“I believe that it was there, in the Laurel Highlands, that my romance with creativity blossomed after becoming captivated by my brother’s analog Pentax camera. The Camera became my gateway medium”
AT: Where are you from and how/why did you start engaging with art?
DH: I am originally from Toronto, Canada, though, in 2014, I moved to Berlin, Germany. My mother is a painter, and my father a musician, so I grew up surrounded by art, and my relationship to art formed naturally. That being said, I do recall being nine or ten during one of our regular road trips through the Midwest, USA. We would often visit museums and national sites. On this particular trip, we went to Pittsburgh to see The Andy Warhol Museum, and afterward to Frank Lloyd Wright’s iconic Fallingwater (1935). I believe that it was there, in the Laurel Highlands, that my romance with creativity blossomed after becoming captivated by my brother’s analog Pentax camera. The Camera became my gateway medium.
AT: When did it become serious?
DH: I was raised a catholic and went to catholic schools until the age of fifteen, when I took action in rejecting God, religion, and tradition. At this time, I transferred to one of Toronto’s three art highschools, using my photographic portfolio for entry. Afterward, I went headlong into the visual arts, embracing non-traditional modes of representation, including performance, video, sculpture, and installation. Photography continued to inform all subsequent methodologies. I would reject traditional mediums—especially painting—until later years.
AT: Are there any person who has been significant in your breakthrough as an artist?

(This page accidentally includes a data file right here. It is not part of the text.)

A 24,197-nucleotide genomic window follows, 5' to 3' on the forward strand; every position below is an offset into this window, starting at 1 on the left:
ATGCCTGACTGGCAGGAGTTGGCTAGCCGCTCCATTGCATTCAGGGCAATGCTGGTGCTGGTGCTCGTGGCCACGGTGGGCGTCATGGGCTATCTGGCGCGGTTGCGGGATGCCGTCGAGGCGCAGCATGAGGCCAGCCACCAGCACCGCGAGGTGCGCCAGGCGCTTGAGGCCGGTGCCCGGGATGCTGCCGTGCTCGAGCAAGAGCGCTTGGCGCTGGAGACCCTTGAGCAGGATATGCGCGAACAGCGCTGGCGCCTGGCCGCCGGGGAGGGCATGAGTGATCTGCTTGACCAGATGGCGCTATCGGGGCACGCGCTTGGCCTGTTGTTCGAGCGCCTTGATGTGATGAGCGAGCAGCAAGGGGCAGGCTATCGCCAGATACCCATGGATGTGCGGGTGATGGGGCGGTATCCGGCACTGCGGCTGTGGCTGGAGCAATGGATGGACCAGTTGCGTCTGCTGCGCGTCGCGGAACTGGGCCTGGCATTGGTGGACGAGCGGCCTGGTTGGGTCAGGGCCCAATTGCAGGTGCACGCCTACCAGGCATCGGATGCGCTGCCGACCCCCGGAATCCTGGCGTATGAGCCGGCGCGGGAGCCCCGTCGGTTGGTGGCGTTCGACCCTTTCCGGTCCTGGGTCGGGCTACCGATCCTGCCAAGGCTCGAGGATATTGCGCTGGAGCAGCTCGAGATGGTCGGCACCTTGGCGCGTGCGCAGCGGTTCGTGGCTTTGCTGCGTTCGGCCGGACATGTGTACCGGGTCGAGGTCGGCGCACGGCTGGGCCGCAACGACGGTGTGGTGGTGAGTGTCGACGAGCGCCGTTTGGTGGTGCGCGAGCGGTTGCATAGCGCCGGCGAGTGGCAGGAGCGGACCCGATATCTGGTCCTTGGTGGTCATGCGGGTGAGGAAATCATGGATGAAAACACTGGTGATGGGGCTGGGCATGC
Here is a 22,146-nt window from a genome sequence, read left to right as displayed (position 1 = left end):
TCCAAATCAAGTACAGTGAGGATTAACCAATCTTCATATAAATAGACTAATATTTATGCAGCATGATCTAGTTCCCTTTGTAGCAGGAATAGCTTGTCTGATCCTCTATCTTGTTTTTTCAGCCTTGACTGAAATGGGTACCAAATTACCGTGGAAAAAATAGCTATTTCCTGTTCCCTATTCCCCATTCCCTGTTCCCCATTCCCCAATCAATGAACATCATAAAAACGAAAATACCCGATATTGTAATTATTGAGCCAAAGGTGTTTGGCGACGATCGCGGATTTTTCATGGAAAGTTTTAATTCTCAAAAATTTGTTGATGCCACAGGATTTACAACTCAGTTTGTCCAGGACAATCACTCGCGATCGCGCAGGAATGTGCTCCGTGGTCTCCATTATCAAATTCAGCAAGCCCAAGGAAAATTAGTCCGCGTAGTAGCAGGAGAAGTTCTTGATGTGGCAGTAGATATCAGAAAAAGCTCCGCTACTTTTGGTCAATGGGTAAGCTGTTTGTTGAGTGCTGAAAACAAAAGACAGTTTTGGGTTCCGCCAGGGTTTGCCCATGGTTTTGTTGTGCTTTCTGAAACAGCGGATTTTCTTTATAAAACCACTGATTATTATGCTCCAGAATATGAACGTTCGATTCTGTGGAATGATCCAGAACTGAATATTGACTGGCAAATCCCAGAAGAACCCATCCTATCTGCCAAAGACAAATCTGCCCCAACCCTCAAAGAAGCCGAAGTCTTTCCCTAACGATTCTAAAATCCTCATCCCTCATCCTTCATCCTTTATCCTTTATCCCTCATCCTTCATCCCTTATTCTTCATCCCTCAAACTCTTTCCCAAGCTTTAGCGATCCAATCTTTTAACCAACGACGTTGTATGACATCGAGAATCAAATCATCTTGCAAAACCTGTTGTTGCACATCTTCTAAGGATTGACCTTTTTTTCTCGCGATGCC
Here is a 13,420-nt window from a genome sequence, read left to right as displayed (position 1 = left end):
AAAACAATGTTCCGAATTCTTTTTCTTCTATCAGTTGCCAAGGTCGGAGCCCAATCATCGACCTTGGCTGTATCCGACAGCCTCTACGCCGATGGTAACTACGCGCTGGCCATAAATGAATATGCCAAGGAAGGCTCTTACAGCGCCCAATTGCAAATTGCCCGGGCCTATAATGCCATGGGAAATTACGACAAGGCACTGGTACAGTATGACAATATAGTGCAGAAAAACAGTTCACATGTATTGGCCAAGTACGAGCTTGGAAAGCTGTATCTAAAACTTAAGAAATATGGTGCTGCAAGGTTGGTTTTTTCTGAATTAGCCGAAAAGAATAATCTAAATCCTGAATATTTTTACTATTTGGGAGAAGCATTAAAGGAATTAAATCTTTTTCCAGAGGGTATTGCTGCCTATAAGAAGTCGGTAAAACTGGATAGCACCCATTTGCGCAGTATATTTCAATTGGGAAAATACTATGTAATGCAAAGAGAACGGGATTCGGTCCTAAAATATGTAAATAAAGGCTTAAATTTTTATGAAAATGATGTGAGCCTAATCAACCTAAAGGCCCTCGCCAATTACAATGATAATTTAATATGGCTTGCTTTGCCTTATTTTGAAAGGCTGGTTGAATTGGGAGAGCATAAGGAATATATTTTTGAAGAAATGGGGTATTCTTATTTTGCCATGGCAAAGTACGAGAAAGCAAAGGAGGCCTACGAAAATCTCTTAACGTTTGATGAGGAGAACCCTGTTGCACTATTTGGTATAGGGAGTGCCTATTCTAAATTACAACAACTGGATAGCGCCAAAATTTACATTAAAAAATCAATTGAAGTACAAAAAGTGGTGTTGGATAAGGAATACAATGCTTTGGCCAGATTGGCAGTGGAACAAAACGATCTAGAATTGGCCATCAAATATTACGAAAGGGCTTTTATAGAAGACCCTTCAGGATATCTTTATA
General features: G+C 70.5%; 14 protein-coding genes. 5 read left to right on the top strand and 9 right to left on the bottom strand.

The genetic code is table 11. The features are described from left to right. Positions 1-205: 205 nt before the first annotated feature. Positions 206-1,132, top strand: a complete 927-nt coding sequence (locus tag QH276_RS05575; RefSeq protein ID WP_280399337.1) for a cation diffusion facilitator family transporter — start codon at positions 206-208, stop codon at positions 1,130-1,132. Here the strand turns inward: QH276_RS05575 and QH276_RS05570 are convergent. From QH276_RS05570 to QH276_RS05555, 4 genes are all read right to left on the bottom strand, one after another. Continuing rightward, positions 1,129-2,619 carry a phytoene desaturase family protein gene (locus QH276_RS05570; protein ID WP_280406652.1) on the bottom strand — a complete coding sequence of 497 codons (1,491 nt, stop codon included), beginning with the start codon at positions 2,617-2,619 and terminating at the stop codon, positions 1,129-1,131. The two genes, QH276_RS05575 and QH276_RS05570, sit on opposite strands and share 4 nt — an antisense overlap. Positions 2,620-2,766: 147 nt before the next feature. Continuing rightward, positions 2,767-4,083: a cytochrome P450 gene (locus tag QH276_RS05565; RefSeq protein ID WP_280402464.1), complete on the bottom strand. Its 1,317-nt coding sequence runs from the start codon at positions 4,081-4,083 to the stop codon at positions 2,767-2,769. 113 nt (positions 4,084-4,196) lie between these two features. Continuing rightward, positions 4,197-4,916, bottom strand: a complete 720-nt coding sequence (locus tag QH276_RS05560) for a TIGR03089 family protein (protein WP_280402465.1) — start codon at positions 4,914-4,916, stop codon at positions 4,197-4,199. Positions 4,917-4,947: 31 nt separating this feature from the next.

DH: This is a big question. So, I’ll simply say that I would not be here today without the support of my family, friends, and God.
Persona5, 2016 | Installation view “Powerless” solo exhibition at SPAZIO ORR- Camera Project, Brescia, 2020.
AT: What is your first approach to the work? How would you describe your practice?
DH: My work is of a conceptual nature. Typically, the work starts as an idea, a drawing, or a memory. Then I follow a set of parameters and establish a methodology that is determined prior to the execution of the artwork. I begin working within those pre-determined parameters, leaving open space for flaw, intuition, and humanness or nature. My fascination with the figure has been slowly emerging in my daily practice. I have been invoking traditional methodologies, such as drawing, painting, and sculpture. And, apparently, the two modes of production seem to be merging rather than diverging.
AT: What do you aim to reach with your work?
DH: I just make art. The results (or rewards) are beyond my power. That said, I once had a dream where my art was in textbooks and studied in schools.
AT: What are your favourite tools and materials for working?
DH: Presently, I am working with charcoal, aluminum, synthetics, concrete, paper, industrial inks, paints, steel, wood, as well as other spontaneous materials and things.
AT: What do you feel while you work? Do you usually think about the final outcome beforehand?
DH: When I am working on my art, I feel stimulated. Be that in the studio or out in a field. I usually try to follow a pre-determined and methodical rhythm that aims to emulate my original intention. So, to answer simply, sometimes I imagine the outcome, and sometimes not.
pretender, 2018, Heat activated dye transfer, 340×180 cm.
affection, 2018, Heat activated dye transfer, 300×200 cm.
AT: How do you understand that a work is finished?